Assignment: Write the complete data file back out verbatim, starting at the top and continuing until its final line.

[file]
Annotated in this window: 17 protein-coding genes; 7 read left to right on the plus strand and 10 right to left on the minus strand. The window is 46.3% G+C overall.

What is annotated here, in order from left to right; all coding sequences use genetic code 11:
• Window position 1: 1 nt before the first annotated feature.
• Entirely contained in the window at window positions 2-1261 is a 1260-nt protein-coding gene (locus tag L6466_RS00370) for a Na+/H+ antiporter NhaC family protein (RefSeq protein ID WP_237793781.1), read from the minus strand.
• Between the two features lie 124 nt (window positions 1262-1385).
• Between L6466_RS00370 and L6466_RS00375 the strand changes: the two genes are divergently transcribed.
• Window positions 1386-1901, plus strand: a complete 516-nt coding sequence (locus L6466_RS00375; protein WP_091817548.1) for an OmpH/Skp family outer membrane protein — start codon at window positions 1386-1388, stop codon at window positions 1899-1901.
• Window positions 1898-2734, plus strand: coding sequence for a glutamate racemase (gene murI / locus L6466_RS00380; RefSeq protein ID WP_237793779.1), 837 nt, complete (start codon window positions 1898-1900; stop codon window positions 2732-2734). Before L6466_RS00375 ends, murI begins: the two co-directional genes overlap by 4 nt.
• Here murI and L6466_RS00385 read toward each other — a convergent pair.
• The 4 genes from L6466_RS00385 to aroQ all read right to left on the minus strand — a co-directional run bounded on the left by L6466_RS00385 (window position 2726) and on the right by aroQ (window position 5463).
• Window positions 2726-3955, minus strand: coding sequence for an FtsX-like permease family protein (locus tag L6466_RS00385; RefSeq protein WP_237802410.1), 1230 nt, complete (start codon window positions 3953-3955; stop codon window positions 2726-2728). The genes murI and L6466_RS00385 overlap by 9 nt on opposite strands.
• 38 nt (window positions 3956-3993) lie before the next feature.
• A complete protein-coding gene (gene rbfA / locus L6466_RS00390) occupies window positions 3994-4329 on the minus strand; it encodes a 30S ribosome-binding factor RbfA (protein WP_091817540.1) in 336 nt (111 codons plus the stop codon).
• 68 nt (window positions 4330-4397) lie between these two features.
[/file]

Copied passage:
Annotated in this window: 17 protein-coding genes; 7 read left to right on the plus strand and 10 right to left on the minus strand. The window is 46.3% G+C overall.

What is annotated here, in order from left to right; all coding sequences use genetic code 11:
• Window position 1: 1 nt before the first annotated feature.
• Entirely contained in the window at window positions 2-1261 is a 1260-nt protein-coding gene (locus tag L6466_RS00370) for a Na+/H+ antiporter NhaC family protein (RefSeq protein ID WP_237793781.1), read from the minus strand.
• Between the two features lie 124 nt (window positions 1262-1385).
• Between L6466_RS00370 and L6466_RS00375 the strand changes: the two genes are divergently transcribed.
• Window positions 1386-1901, plus strand: a complete 516-nt coding sequence (locus L6466_RS00375; protein WP_091817548.1) for an OmpH/Skp family outer membrane protein — start codon at window positions 1386-1388, stop codon at window positions 1899-1901.
• Window positions 1898-2734, plus strand: coding sequence for a glutamate racemase (gene murI / locus L6466_RS00380; RefSeq protein ID WP_237793779.1), 837 nt, complete (start codon window positions 1898-1900; stop codon window positions 2732-2734). Before L6466_RS00375 ends, murI begins: the two co-directional genes overlap by 4 nt.
• Here murI and L6466_RS00385 read toward each other — a convergent pair.
• The 4 genes from L6466_RS00385 to aroQ all read right to left on the minus strand — a co-directional run bounded on the left by L6466_RS00385 (window position 2726) and on the right by aroQ (window position 5463).
• Window positions 2726-3955, minus strand: coding sequence for an FtsX-like permease family protein (locus tag L6466_RS00385; RefSeq protein WP_237802410.1), 1230 nt, complete (start codon window positions 3953-3955; stop codon window positions 2726-2728). The genes murI and L6466_RS00385 overlap by 9 nt on opposite strands.
• 38 nt (window positions 3956-3993) lie before the next feature.
• A complete protein-coding gene (gene rbfA / locus L6466_RS00390) occupies window positions 3994-4329 on the minus strand; it encodes a 30S ribosome-binding factor RbfA (protein WP_091817540.1) in 336 nt (111 codons plus the stop codon).
• 68 nt (window positions 4330-4397) lie between these two features.